When respondent was reprimanded for his excessive drinking, he reciprocated by taking petitioner's car keys, checkbook, credit cards, and cash. Petitioner had to spend time hunting for these items, becoming frustrated and upset in the process.
Even when not drinking, respondent belittled petitioner's opinions on almost any subject. Respondent made derogatory remarks about petitioner's background and the poetry that she wrote. On numerous occasions he followed petitioner through the house, speaking to her in derogatory fashion until she closed "the door in his face."
Petitioner's mother, who was afflicted with Alzheimer's disease, lived in the marital residence several months while petitioner searched for a suitable nursing home. Respondent complained about the mother's presence in the home and repeatedly told her he wanted his mother-in-law out of the home. This caused petitioner to become very upset and to seek psychological help. Petitioner sought psychological assistance at other times to deal better with the problems caused by respondent's drinking.
Respondent testified that his relationship with petitioner was very friendly from 1959 to 1974. The marriage had deteriorated since 1974 due, in part, to his wife's absorption in her art studies; nevertheless, respondent wanted to work on keeping the marriage together because he loved his wife and family.
Respondent argues that petitioner's testimony does not meet the burden of proof necessary to dissolve the marriage under Illinois law. (Gregory v. Gregory (1974), 24 Ill. App. 3d 436.) Respondent negates petitioner's testimony that she felt powerless, frustrated, and diminished in the marital relationship because these emotions were not manifested physically. Respondent points out that the only physical element testified to was the knot she felt in her stomach during marital conflicts. But even the "stomach knots," respondent asserts, were based on petitioner's "internalized irrational frustration," not as a result of respondent's behavior.
Also, respondent asserts that case law holds that only sporadic conduct which humiliates or embarrasses a spouse is not sufficient cause to dissolve a marriage. (Gregory, 24 Ill. App. 3d at 441.) The evidence, he argues, is not even sufficient to prove sporadic, much less continuing, instances of mental cruelty.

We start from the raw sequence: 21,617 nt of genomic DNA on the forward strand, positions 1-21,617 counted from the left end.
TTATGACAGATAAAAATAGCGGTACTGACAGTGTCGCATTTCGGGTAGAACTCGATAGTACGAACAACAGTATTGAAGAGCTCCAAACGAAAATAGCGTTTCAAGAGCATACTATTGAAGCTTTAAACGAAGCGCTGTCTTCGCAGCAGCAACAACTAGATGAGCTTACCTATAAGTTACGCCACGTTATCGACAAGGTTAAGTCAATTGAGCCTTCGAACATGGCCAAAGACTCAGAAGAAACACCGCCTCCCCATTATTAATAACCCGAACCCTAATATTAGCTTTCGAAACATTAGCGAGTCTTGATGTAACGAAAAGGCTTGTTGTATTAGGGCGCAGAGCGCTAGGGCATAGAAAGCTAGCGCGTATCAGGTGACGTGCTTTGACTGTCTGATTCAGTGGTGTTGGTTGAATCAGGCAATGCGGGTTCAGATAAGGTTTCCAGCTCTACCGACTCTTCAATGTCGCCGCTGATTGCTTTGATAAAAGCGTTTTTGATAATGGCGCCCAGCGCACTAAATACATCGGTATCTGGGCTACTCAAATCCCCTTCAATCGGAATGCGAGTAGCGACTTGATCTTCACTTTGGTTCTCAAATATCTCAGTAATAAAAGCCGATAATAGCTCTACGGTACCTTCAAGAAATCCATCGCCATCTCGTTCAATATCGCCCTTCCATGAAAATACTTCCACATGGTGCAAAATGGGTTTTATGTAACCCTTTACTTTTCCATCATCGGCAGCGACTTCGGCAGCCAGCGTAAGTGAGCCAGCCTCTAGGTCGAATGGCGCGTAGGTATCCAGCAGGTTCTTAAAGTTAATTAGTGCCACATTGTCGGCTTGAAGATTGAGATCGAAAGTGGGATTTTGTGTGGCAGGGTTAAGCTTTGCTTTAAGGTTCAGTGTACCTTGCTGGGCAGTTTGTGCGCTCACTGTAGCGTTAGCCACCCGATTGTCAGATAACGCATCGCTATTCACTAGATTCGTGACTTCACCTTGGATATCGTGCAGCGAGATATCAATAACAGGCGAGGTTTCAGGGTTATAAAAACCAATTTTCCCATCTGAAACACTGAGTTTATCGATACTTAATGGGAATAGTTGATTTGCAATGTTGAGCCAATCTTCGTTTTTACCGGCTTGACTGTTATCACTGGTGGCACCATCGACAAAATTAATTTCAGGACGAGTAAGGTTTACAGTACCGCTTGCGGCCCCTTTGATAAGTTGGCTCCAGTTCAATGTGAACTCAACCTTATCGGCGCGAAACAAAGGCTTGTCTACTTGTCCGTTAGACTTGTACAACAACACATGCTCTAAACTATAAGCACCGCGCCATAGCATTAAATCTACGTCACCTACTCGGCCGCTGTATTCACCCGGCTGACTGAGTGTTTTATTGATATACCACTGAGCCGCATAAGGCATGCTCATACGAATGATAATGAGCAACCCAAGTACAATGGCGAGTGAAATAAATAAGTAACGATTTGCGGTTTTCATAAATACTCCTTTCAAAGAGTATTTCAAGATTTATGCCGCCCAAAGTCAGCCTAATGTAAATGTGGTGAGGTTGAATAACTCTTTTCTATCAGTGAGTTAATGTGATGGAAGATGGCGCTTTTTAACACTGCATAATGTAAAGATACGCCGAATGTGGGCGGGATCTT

Petitioner responds by distinguishing Gregory, the only case cited by respondent, from the case at bar. In Gregory, there was testimony of only a few sporadic instances of behavior, some of them occurring four to five years before the trial. These incidents were viewed by the appellate court as uncalculated, unintentional, and isolated. There was also a failure of the complaining party to show lack of provocation. (Gregory, 24 Ill. App. 3d at 441.) In the present case, petitioner argues, her testimony indicated a long, continuing, and constant pattern of verbal abuse by respondent, as well as a continuing pattern of respondent's alcohol abuse which was unprovoked by petitioner. Petitioner avers that respondent's conduct, unlike that of the respondent in Gregory, was calculated and of a nature to make his wife's life miserable.
We note that the reviewing court gives substantial deference to the trial court's findings in determining whether mental cruelty exists. (Hollo v. Hollo (1985), 131 Ill. App. 3d 119.) The trial court had the opportunity to observe petitioner's demeanor, and the court determined that she appeared to be a nervous and high-strung individual. In determining the effect on the complaining spouse, the emotional behavior of that spouse is a critical factor. (In re Marriage of Mitchell (1981), 103 Ill. App. 3d 242.) This observation, in addition to petitioner's largely unrebutted testimony of continuing humiliation and frustration generated by respondent, sufficiently supports the court's finding that unprovoked mental cruelty existed.